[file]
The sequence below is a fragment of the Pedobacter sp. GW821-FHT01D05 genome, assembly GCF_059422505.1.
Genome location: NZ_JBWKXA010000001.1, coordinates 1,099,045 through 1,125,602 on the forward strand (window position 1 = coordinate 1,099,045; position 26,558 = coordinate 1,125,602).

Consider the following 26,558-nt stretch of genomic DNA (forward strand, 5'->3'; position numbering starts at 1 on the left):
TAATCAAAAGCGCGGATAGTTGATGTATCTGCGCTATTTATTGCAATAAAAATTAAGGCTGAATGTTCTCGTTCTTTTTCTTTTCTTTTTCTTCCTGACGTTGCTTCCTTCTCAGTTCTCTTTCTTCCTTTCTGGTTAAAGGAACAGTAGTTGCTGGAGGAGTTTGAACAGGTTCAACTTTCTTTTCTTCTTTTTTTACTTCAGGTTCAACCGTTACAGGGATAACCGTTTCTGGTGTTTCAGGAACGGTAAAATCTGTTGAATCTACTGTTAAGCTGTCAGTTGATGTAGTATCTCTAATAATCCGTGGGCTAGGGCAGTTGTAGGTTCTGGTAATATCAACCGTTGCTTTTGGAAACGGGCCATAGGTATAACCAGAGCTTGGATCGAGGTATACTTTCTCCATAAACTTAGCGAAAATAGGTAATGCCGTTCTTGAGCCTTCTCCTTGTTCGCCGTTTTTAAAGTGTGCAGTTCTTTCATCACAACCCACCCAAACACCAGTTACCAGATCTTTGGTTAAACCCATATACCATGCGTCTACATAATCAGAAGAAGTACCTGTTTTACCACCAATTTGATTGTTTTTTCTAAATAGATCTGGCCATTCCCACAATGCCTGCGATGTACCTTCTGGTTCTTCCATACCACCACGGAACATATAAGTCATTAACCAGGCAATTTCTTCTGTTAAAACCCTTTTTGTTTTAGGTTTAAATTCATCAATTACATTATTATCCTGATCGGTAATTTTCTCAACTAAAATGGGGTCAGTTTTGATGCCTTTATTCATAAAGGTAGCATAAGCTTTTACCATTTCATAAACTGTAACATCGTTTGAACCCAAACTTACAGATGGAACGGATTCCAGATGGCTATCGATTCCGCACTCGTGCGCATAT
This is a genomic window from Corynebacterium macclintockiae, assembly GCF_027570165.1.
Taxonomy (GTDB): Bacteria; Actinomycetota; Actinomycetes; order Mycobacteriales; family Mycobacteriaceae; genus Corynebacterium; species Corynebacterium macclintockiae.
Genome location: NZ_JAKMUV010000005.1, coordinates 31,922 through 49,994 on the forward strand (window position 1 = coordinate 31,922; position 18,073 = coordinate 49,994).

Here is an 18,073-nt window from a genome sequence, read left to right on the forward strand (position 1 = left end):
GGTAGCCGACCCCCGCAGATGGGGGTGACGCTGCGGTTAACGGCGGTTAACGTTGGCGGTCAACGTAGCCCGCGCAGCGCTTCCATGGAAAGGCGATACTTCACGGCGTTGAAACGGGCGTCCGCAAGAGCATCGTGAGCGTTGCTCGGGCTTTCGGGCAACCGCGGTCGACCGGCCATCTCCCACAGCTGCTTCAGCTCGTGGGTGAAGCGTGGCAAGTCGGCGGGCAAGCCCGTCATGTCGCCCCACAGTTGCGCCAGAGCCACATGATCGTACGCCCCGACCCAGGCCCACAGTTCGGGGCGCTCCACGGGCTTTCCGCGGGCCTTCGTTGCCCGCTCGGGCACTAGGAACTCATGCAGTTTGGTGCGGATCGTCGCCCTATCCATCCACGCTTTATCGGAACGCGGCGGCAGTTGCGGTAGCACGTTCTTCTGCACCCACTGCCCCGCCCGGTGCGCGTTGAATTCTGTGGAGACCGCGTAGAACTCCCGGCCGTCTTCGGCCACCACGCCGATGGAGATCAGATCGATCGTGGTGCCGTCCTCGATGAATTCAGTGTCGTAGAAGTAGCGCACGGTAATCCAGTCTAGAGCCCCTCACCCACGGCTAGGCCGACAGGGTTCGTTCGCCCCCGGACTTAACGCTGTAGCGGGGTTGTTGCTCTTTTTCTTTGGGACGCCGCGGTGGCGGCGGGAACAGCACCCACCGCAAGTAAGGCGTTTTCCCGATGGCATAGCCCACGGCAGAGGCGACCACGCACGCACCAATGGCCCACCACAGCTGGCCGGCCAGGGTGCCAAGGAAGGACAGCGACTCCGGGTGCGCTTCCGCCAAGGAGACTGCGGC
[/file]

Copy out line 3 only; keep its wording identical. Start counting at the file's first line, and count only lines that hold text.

Consider the following 26,558-nt stretch of genomic DNA (forward strand, 5'->3'; position numbering starts at 1 on the left):